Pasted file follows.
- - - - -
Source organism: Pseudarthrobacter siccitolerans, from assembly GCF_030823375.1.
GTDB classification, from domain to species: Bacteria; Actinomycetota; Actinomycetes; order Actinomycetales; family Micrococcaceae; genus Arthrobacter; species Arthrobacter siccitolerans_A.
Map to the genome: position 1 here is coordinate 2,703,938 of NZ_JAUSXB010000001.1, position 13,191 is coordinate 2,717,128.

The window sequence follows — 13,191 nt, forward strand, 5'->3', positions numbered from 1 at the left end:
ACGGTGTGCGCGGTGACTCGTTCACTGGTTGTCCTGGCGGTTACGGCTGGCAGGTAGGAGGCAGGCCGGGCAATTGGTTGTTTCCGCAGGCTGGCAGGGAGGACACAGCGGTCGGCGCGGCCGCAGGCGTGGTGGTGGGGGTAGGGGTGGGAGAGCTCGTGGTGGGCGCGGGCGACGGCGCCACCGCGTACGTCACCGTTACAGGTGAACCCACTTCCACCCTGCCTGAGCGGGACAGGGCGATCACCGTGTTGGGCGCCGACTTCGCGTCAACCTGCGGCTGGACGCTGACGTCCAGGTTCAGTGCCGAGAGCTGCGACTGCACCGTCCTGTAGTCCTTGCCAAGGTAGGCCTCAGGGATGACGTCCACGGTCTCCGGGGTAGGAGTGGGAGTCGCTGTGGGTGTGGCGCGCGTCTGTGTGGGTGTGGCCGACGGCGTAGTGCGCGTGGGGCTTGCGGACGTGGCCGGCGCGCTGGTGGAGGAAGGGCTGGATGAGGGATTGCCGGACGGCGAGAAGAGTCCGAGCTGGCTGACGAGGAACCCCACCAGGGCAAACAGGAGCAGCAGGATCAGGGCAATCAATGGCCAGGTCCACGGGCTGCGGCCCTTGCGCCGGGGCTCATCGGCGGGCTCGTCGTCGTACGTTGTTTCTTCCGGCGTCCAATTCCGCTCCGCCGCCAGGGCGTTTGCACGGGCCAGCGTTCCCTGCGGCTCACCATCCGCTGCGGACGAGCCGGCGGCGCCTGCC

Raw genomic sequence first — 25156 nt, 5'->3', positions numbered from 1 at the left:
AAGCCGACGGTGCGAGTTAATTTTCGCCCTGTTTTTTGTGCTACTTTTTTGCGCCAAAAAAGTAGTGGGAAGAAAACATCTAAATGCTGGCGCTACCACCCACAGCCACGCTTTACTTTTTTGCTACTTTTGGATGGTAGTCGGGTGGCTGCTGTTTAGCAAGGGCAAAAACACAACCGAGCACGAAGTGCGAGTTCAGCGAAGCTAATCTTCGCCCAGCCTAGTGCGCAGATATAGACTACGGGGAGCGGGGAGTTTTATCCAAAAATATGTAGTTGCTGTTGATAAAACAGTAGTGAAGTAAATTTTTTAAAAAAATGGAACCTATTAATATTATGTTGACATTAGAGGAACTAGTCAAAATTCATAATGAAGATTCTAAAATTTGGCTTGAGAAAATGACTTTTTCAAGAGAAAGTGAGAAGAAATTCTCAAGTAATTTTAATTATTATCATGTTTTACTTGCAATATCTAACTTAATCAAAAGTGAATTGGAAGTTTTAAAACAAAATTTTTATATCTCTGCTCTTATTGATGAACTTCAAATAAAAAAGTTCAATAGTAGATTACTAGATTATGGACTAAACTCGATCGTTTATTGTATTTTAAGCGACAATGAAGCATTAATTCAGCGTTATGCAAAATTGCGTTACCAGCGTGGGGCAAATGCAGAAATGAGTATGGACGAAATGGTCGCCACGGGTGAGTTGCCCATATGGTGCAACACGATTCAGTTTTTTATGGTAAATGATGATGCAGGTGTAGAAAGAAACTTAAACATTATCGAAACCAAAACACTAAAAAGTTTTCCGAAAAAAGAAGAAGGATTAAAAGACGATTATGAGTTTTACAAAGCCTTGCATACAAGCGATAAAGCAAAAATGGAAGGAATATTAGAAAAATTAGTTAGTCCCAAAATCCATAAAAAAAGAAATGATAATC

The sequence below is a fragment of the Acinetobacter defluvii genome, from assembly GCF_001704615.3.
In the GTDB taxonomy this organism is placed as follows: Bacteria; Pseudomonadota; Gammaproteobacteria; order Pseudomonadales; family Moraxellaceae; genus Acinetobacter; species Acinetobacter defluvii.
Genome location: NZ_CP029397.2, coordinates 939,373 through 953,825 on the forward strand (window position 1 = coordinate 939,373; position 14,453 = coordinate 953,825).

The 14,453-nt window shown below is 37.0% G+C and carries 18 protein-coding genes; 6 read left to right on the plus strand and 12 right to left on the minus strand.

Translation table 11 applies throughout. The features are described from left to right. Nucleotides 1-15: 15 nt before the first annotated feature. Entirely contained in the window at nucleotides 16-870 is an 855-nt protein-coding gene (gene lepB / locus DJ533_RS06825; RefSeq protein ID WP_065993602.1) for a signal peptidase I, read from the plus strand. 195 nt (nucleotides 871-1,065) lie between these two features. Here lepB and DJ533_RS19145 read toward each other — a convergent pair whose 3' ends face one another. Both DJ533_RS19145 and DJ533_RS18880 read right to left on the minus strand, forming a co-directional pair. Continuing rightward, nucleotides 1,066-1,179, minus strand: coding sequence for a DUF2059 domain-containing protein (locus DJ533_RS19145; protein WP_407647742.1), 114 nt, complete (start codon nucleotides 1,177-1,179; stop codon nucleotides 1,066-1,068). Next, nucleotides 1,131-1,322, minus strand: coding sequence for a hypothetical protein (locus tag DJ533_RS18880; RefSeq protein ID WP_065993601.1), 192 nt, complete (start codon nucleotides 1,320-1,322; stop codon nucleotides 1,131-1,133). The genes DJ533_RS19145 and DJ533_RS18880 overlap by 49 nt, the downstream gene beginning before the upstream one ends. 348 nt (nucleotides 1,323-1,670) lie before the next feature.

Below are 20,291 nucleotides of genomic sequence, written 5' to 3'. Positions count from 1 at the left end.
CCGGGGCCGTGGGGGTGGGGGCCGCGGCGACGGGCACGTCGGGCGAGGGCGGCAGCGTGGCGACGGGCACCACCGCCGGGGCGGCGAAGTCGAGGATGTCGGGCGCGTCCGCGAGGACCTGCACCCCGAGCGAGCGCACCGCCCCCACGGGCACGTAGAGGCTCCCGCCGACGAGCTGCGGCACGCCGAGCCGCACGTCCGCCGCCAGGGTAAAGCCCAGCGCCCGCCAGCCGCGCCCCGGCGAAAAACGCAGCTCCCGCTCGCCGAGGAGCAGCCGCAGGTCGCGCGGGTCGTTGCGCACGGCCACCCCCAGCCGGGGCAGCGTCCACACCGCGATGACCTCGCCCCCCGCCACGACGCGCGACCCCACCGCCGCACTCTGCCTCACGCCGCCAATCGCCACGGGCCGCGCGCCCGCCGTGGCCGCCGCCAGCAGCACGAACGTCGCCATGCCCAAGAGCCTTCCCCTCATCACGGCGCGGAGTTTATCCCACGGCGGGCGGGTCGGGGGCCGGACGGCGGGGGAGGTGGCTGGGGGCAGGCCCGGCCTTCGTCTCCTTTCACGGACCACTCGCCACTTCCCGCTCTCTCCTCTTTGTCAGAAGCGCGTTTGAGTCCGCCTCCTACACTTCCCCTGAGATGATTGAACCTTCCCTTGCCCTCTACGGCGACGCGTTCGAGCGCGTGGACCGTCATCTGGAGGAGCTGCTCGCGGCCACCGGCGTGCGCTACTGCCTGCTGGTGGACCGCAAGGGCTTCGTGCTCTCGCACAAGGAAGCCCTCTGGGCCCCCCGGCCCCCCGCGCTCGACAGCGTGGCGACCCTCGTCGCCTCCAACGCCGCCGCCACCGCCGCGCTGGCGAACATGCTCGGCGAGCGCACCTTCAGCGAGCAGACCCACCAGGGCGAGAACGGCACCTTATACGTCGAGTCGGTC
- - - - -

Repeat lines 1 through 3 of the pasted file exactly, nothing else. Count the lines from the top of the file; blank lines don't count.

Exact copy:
Source organism: Pseudarthrobacter siccitolerans, from assembly GCF_030823375.1.
GTDB classification, from domain to species: Bacteria; Actinomycetota; Actinomycetes; order Actinomycetales; family Micrococcaceae; genus Arthrobacter; species Arthrobacter siccitolerans_A.
Map to the genome: position 1 here is coordinate 2,703,938 of NZ_JAUSXB010000001.1, position 13,191 is coordinate 2,717,128.